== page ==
FULFILL THE COMMITMENT

Race day was always filled with unknowns for me. I’d dialed in those key destinations, set my course with sound training, followed the vast majority of that plan and occasionally made some critical course adjustments to keep me on track in the bigger picture of my season. But no triathlon really cared about what I had done. Fulfilling the commitment to race my best had to happen on those few days each year when I was on the start line of a great race. A race was a chance to stretch my boundaries. That never came without a test of my commitment to go into uncharted territory and usually came from dealing with race dynamics that had nothing to do with my ideal plan for the day. I trained my body hard to minimize the amount of time I would spend in the uncomfortable on race day. I trained my mind to go to that quiet place inside when I had to deal with the eternities in a triathlon when my ultimate goals and dreams looked totally impossible to achieve. I tried to fulfill my commitment to giving the best I had regardless of where that would place me at the end of the day, because ultimately that was what fulfilling my commitment meant.

REFLECT

There was always a result that happened at each destination. Sometimes I achieved my dreams. Other times I fell short. Post-race, post-season was the time when the real gold was mined, when the real lessons and richness that could change my results in the future were learned. There was always nuggets that would help me race better in the future, and without a doubt pieces of knowledge that would make me a better person. It would have been easier to just gloat after a win or wallow in a finish that fell short of my ultimate dream than to take this time to reflect. But to go forward into the next season’s destinations armed with deeper insight and an understanding of what adjustments needed to be made took time and reflection. I would give myself a few weeks, sometimes a few months to let the emotions of my season settle. I always needed distance from it to see clearly what the lessons were regardless of whether the result was a fulfillment of my ultimate dream or a devastating setback that showed I was not really prepared in the way I had hoped I would be. But eventually I could ask the important questions. What worked? What didn’t work? What needs to be changed if I am to go to another level next year? What is my reason for going forward? These were all questions that needed to be answered away from the competitive arena before I came full circle and Chose the Destination for the season to come!
swimmer

fast

finding a new gear

Is for those athletes who want structure and custoumization in their training yet want to keep the impact over the year on a busy life to a minimum. fast is for those athletes who want structure and customization in their training yet want to keep the impact over the year of a busy life to a minimum. fast is perfect if you are just getting, or thinking about getting your feet wet in the sport. It’ll also help those with experience who are ready to improve by being a little better organized in their approach. Based on my record I can safely say that no one on the planet knows more about what this takes to prepare than I do. With fast you access this experience and embark on a path few get to travel and have your own great triathlon experience.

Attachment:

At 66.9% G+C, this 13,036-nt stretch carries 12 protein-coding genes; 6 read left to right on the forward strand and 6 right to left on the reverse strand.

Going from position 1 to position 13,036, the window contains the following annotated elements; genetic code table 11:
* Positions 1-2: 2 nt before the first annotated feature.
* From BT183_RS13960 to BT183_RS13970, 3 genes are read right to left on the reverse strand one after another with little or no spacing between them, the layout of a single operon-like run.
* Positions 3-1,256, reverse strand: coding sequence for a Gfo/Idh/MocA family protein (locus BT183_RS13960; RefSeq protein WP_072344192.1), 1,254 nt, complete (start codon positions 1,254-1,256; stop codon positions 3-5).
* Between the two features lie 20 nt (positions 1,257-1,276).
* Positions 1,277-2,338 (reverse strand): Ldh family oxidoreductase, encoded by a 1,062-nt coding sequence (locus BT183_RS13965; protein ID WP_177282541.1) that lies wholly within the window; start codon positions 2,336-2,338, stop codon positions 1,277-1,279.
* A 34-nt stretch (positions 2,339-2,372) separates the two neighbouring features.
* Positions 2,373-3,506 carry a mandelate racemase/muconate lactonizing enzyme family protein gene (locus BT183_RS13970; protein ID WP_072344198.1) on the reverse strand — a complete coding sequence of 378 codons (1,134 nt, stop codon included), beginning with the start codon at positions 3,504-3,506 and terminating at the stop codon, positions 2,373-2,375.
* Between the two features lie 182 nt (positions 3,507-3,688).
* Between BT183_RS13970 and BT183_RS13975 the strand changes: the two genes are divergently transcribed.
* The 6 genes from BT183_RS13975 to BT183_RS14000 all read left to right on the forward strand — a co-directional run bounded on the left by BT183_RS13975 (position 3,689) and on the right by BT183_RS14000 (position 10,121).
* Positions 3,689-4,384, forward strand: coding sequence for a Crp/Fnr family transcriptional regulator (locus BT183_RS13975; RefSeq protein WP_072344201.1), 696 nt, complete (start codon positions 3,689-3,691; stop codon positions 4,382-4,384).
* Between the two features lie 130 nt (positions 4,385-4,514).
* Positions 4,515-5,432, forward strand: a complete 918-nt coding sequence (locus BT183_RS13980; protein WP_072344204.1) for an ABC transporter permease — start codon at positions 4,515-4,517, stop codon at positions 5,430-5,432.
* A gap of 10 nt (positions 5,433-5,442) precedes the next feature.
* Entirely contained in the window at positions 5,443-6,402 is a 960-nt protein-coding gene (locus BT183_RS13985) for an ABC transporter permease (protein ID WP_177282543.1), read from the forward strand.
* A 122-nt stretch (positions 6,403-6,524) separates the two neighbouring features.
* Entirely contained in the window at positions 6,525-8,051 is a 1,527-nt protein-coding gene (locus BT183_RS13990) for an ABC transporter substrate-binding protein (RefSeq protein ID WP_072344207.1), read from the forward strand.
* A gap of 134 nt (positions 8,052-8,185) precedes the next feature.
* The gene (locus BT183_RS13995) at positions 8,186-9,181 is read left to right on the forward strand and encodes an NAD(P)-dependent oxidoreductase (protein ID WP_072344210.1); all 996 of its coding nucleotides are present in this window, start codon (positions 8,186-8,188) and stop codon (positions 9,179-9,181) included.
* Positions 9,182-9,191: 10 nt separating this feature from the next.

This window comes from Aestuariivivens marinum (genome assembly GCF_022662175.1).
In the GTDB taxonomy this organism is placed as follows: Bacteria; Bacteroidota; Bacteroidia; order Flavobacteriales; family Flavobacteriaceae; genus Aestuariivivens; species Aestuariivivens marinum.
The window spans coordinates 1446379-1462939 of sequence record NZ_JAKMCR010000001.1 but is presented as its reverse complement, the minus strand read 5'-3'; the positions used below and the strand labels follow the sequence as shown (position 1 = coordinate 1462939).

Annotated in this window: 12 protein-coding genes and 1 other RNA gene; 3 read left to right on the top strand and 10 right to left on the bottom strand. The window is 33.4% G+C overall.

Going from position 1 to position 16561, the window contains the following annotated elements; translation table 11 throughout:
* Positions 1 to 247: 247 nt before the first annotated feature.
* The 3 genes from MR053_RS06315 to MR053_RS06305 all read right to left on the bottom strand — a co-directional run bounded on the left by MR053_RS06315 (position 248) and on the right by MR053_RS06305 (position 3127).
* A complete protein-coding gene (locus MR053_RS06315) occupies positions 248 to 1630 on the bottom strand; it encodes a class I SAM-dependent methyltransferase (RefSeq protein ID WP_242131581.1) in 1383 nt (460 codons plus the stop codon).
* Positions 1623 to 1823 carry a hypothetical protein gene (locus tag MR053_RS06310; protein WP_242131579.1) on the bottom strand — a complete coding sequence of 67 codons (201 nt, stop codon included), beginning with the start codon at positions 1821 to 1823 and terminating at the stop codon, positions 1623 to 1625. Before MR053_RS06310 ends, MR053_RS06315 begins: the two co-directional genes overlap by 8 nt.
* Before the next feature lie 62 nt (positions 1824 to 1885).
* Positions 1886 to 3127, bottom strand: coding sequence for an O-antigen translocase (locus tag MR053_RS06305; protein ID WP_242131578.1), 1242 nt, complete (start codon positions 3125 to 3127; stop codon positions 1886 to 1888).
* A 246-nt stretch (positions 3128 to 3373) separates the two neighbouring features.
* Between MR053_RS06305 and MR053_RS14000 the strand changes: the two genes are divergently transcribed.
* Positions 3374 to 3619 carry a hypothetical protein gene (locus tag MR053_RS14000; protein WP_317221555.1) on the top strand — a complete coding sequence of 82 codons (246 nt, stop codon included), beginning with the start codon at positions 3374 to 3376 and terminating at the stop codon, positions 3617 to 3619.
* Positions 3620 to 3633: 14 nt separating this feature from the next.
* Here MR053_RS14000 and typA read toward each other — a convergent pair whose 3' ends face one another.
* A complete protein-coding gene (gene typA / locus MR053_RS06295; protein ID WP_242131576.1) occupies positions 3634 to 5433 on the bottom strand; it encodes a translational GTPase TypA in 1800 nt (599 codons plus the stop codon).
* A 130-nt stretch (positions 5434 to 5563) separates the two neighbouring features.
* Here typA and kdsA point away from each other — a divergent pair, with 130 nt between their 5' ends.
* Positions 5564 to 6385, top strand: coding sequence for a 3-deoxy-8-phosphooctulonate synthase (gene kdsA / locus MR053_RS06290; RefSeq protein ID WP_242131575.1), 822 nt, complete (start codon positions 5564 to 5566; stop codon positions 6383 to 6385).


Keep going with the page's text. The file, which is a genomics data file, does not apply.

faster

how to move up

Faster is the way for you to move up to a next level in the sport. to go from completing to competing. With a longer-term refined approach to combining swimming, cycling and running together to achieve your goals. I learned from years of personal experience what works, and the same personal experience of the pain when it doesn't work. Faster gives you access to that knowledge datbase in the world regarding triathlon training. A solid six-month commitment to getting better that will afford you the chance to train smarter, go faster, and move up in the rankings in less time than you're probably dedicating to your training now.


fastest

putting it all together

Fastest is for non-professionala athletes who, maybe if even for one race, want to know they did everything they could possibly do to go as fast as they possibly can. There are no shortcuts to a commitment like this. Achieving that performance can only be put in place with a full-year commitment to the goal. For me, winning Ironman in October was initiated with a plan well thought out before the first steps of training were taken in January, and all made possible with smart off season maintenance work prior to it, which I always thought of more as a plan to improve, than just time off. Fastest is that same commitment to personal excellence made by you. With this level of consistent coaching everything can build on ...